December 9, 2008 · 8:36 pm
Fits, Trances, and Visions: Experiencing Religion and Explaining Experience from Wesley to James, by Ann Taves. Princeton, NJ: Princeton University Press, 1999.
Ann Taves, author of Fits, Trances, and Visions, holds a Ph.D. in History of Christianity and American Religion from the University of Chicago. In her book she discusses the religious experiences of fits, trances, visions, etc. in the church from the Enlightenment to the beginning of the twentieth century. Taves discusses these religious experiences using psychology, religion and popular public opinion of the time.
Fits, Trances, and Visions examines the differing views that the church and the scientific community had on the religious experiences that were rising out of the religious revivals of the Enlightenment and later periods. Examples outlining biblical support and opposition as well as scientific support and opposition for these extraordinary experiences are given to the reader for a broad understanding of why some church denominations supported these out-of-body experiences and why some did not.
One example of a conflict that the church was going through, and a major subject of Taves’ book, is enthusiasm versus formalism Many religious leaders of this time were caught in the middle of a debate as to the validity of these religious experiences; leaders included Chauncy, Edwards, and Hume (p. 46). Enthusiasm and formalism were the two extremes of thought that separated the ones who firmly believed in the reality of these supernatural experiences and those who did not. A few specific examples of these experiences would include speaking in tongues, having dreams, seeing visions, and hearing audible voices (p. 18). Some opponents to these religious experiences attributed these manifestations as being the result of scare tactics by preachers, a general excitement of congregations, and even nervous system diseases (p. 121).
Ann Taves brings together the religious views on these experiences as well as the psychological explanations for these experiences in a way that gives the reader an understanding of the cultural view of these experiences and the influence that both science and the church had on their acceptance or disapproval. This work can be used today as a guide to modern questions about religious views of supernatural experiences, their histories, and how they came to be accepted among some religious groups and rejected by others.
Reviewed by Virginia Dyer, Evangel University student
Paperback, 449 pages. $34.95 list price. Order from amazon.com or barnesandnoble.com
September 13, 2007 · 7:01 pm
Encountering God at the Altar: The Sacraments in Pentecostal Worship, by Daniel Tomberlin. Cleveland, TN: Center for Pentecostal Leadership and Care, 2006.
Since the beginning of the Pentecostal movement, experiencing the Spirit of God has been central to Pentecostals in both private and corporate worship. When it comes to congregational worship, Pentecostals have critiqued what they deem to be dead ritualism devoid of a personal experience of the Holy Spirit. As a result, Pentecostals have questioned many traditional practices relating to the sacraments (often viewed as theologically or historically suspect because of their relation to the Roman Catholic Church) and have opted for the term “ordinances” instead. The latter is often seen to be more of a faith-based means rather then a works-based means of experiencing the Spirit.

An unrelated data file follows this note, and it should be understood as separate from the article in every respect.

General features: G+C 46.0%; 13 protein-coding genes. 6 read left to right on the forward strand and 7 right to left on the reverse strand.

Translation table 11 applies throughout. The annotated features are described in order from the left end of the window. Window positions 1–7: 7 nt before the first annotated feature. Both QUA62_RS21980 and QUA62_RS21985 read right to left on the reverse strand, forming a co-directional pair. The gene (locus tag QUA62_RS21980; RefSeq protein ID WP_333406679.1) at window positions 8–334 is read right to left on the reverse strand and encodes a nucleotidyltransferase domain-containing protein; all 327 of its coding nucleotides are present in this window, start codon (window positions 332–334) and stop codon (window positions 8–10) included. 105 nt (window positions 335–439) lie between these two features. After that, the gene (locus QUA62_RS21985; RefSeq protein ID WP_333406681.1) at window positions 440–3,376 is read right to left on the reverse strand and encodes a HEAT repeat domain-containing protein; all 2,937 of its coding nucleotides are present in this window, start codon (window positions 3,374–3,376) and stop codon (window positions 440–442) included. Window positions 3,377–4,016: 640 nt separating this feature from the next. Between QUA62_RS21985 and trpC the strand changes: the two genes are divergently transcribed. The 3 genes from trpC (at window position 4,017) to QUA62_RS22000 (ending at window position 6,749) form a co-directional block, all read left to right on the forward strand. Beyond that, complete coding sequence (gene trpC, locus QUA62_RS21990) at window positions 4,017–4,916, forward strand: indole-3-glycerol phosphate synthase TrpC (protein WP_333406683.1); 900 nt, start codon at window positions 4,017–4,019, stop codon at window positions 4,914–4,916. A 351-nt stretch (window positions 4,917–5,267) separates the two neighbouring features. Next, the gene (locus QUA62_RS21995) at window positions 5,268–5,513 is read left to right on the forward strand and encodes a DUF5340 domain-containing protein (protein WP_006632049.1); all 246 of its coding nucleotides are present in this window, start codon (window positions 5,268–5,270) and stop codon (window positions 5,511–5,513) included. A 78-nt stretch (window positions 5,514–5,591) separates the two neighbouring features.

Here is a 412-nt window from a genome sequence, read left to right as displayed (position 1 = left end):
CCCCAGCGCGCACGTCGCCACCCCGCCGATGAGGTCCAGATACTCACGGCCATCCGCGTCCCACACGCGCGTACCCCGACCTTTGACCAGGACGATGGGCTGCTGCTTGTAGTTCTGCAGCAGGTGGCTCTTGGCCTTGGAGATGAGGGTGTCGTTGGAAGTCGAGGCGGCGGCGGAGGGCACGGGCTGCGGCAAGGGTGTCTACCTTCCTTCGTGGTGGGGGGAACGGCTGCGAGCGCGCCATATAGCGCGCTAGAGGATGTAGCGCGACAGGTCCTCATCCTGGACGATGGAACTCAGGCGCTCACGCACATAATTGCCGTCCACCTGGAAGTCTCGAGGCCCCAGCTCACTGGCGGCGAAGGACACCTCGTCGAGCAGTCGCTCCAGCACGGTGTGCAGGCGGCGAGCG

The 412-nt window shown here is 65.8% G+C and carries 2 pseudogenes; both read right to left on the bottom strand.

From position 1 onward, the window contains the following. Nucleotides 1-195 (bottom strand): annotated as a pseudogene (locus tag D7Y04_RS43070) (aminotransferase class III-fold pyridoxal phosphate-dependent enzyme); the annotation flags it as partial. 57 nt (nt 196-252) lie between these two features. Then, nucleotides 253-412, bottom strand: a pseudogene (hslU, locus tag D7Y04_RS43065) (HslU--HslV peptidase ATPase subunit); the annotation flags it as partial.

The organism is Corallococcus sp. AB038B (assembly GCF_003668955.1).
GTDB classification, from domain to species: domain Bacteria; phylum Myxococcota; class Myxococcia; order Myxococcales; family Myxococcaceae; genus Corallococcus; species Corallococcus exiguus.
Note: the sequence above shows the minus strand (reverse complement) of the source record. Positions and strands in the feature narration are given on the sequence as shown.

Daniel Tomberlin, pastor of Bainbridge Church of God (Bainbridge, GA) and chairman of Ministerial Development for the Church of God (Cleveland, TN) in South Georgia, has authored a book that will raise some eyebrows. In it, Tomberlin claims that Pentecostalism and sacramental worship are not mutually exclusive. Rather, he provides a stimulating discussion of how he believes Pentecostal worship is sacramental. This volume, which aims to provide an introduction to the subject for Pentecostal church leaders, is possibly one of the first educational resources of its kind published by a classical Pentecostal denomination.
Encountering God at the Altar touches on topics such as Pentecostal worship and spirituality. Tomberlin develops a Pentecostal theology of the sacraments and also explores the practice of the sacraments in Pentecostal worship.In following Church of God theologian Kenneth Archer, Tomberlin argues for the retrieval of the term sacrament over the term ordinance, claiming that the ordinances are sacramental — a “means of grace” where one encounters the Holy Spirit (p. 24). The author rightly points out that Pentecostal spirituality is centered on encountering the Holy Spirit. “Therefore,” Tomberlin states, “the center and focus of Pentecostal worship is the altar” (p. 19).
When addressing whether life in the church and the sacraments are essential to salvation, Tomberlin identifies the church and sacraments as “secondary salvific gifts,” compared to the Son and Spirit as “primary salvific gifts” from the Father. At the same time he ultimately admits “that participation in the sacramental life of the church may not be absolutely essential to salvation due to God’s prevenient grace” (p. 27). Continue reading →
Filed under Reviews, Spirituality, Theology
Tagged as Altar, Church of God (Cleveland TN), Daniel Tomberlin, Ecclesiology, Experience, Holy Spirit, Pentecostalism, Pneumatology, Sacraments, Salvation, Soteriology, Spiritual Gifts, Tongues, Worship